Thanks to Chris Anderson who retweeted this table yesterday, along with whomever it was who took the time to put it together.

The points per game part of this table doesn’t interest me in the slightest, but the amount of money teams are spending on wages certainly does. In total the teams are spending £1,623M on wages this season. Moreover Premiership teams have had a net transfer spend of £352M this season (many thanks to Ravi Ramineni for directing me to this link). As such, the Premiership teams have spent £1,975M on transfers and wages in the last year.

Now one way to determine the value of a point in the Premiership you’d take the £1,975M and divide by 1,042 (the average number of points scored in a season (link)), giving you a total of ~£1.9M. However, I’d posit that this is too simplistic a model, and were it to hold true then we’d expect the top teams to be scoring more points than is possible. In reality, teams can achieve a baseline performance with minimal spending, and paying for the points beyond this baseline is where the real cost lies.

Instead I’m going to take a different route. We know, for example, that the teams promoted from the Championship score an average of 38 points in their first Premiership season (link), and that they do so in a pretty unpredictable manner. It also turns out that the three teams promoted last time round, (So’ton, Reading, West Ham) are very representative of that group, given that they’ve currently combined to score 80 points in 78 games. So lets see how much they’ve spent to hit 38 points this season (all numbers in terms of £M):

As a group they’ve spent an average of ~£64M to collect an average of 38 points each, at a rate of ~£1.7M per point. Extrapolate that across 20 teams and the first £1,280M is being spent to gain 760 points (38 points per team). Subtract those numbers from our original tally and we’re left with £695M to spend on only 282 points (1042 minus 760), an average of $2.46M per point.

I also happened to come across the data for Premiership wages in ’10-11 thanks to the excellent Swiss Ramble (link). Now if we repeat the exercise by looking at the promoted teams that season (Newcastle, West Brom, and Blackpool), once again factoring in their transfer spending, then we find that their average spend was a mere £32M. By following the same steps as above we find that the 282 excess points are being won at a price of ~£4.66M each.

Now I’d suggest that these numbers provide a range and that the truth is somewhere in between. For one a sample size of six isn’t enormous, and is open to can be impacted by a club record sale (Andy Carroll), or a club record signing (Gastón Ramírez), but it gives us a starting point, which is fitting given the current state of football analytics right now.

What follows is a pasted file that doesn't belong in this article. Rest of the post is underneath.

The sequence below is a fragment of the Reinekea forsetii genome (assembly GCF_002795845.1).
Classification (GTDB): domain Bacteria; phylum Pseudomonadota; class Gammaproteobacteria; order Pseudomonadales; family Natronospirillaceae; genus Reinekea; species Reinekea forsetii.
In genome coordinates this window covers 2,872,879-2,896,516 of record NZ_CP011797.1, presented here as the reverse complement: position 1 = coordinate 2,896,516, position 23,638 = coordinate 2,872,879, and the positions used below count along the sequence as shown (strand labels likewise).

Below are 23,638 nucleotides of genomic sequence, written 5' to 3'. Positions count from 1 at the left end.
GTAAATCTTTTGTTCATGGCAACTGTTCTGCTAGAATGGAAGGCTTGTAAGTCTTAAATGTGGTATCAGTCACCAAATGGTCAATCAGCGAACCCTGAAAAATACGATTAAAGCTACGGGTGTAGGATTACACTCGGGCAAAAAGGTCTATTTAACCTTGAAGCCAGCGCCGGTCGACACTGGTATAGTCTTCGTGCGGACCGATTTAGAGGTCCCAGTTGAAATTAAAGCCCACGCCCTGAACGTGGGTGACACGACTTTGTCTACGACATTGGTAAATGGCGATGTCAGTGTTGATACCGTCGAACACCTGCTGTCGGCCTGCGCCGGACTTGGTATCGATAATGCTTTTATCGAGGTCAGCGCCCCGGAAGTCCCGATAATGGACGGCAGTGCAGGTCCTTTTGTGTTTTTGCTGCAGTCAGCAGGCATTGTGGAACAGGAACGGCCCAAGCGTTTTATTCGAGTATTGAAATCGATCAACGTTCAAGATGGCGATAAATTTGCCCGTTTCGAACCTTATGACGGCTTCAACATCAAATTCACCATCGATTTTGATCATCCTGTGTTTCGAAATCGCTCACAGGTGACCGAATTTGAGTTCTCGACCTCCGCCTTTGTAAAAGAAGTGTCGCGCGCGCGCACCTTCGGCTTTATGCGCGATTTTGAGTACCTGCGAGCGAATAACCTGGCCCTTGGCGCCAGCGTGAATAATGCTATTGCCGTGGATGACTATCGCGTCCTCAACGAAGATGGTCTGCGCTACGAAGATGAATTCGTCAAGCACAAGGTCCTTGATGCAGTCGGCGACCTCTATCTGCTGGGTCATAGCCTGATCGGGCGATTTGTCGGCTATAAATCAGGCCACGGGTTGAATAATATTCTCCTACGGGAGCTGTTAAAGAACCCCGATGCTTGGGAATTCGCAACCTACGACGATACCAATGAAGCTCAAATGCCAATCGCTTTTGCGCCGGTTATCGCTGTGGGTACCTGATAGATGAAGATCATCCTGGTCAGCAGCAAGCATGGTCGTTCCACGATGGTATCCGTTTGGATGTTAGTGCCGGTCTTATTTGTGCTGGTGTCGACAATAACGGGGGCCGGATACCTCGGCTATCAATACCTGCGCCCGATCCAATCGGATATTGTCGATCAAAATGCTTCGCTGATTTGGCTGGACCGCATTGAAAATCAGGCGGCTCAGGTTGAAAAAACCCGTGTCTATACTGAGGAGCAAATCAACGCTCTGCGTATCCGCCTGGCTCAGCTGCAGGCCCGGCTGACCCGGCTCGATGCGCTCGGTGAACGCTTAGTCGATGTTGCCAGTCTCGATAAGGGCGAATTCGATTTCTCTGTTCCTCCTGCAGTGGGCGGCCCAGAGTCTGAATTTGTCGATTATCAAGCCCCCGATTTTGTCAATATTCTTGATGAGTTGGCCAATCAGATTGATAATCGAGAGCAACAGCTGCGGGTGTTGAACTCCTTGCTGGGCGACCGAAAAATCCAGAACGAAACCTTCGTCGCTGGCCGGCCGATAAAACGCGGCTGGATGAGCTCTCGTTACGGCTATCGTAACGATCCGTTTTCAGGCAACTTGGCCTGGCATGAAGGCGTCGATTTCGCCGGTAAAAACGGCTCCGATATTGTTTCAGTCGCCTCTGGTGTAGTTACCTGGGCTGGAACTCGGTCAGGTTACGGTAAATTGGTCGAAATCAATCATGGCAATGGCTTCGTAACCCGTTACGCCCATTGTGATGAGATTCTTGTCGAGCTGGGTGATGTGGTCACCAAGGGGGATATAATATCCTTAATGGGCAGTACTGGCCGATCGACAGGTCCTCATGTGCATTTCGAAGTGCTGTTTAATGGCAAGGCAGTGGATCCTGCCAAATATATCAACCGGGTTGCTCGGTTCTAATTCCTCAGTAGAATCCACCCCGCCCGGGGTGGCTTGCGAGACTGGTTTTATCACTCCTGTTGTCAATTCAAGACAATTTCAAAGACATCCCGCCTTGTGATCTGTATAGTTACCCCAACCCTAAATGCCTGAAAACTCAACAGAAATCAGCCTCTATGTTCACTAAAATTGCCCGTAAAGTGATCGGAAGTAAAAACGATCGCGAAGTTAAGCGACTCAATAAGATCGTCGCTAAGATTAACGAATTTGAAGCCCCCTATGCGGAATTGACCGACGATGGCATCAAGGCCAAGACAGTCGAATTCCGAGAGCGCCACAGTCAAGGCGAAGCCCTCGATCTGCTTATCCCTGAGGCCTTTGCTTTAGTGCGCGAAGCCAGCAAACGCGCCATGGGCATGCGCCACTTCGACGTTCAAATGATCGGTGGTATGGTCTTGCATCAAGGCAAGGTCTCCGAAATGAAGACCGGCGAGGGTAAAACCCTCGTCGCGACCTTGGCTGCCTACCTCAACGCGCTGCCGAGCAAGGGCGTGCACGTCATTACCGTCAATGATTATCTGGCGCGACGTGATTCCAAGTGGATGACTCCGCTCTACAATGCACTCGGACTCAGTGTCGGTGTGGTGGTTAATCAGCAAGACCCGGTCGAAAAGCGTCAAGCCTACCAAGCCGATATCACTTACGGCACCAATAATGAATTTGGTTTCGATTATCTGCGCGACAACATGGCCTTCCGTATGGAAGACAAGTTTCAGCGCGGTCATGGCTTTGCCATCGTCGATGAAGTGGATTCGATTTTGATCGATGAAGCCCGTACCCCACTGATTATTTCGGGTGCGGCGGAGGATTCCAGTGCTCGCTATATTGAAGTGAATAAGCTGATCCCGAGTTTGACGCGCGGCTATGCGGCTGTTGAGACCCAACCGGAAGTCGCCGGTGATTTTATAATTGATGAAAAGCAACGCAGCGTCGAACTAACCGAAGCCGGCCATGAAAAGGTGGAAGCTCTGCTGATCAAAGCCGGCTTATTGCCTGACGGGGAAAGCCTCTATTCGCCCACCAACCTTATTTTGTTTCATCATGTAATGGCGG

Finally, to apply this to the Premiership this year then this is how we’d expect the league to finish based solely on wages and transfer fees if we estimate it costs £48M to score 38 points (the average spend of these six teams), and the price of an excess point is £3.5M.

And you know what, I don’t think there’s all that many surprises in there. It highlights just how well Swansea and Everton are doing though, and, on the flip side, how poorly Villa and QPR have fared this season.

If anyone knows of more Premiership wages data I’d love to expand the data set. And I’m always willing to listen to suggestions as to how this can be improved.

Interesting read! I’d suggest that spend and wages for the previous seasons should also be factored in, in a weighted fashion (dependant on how long ago). After all, no team comes into a season with a net value of £0!

Intuitively it feels wrong to include player sales in your measurement of transfer spending. Since we’re not measuring a change from year to year, it seems irrelevant to factor in the money earned for selling someone. For example, Arsenal’s sale of RvP and Song puts their net transfer spending at a -3, even though they have no bearing on the points earned by Arsenal this season. Presumably you’re not offsetting the amount of wages they’re spending by subtracting their wages from the wage part of this equation, right?

It seems like you’d get a better picture of what teams are actually spending if you measure the transfer fees like you do the wages – add up the total transfer cost of everybody on the team, rather than the net transfer spending for the year.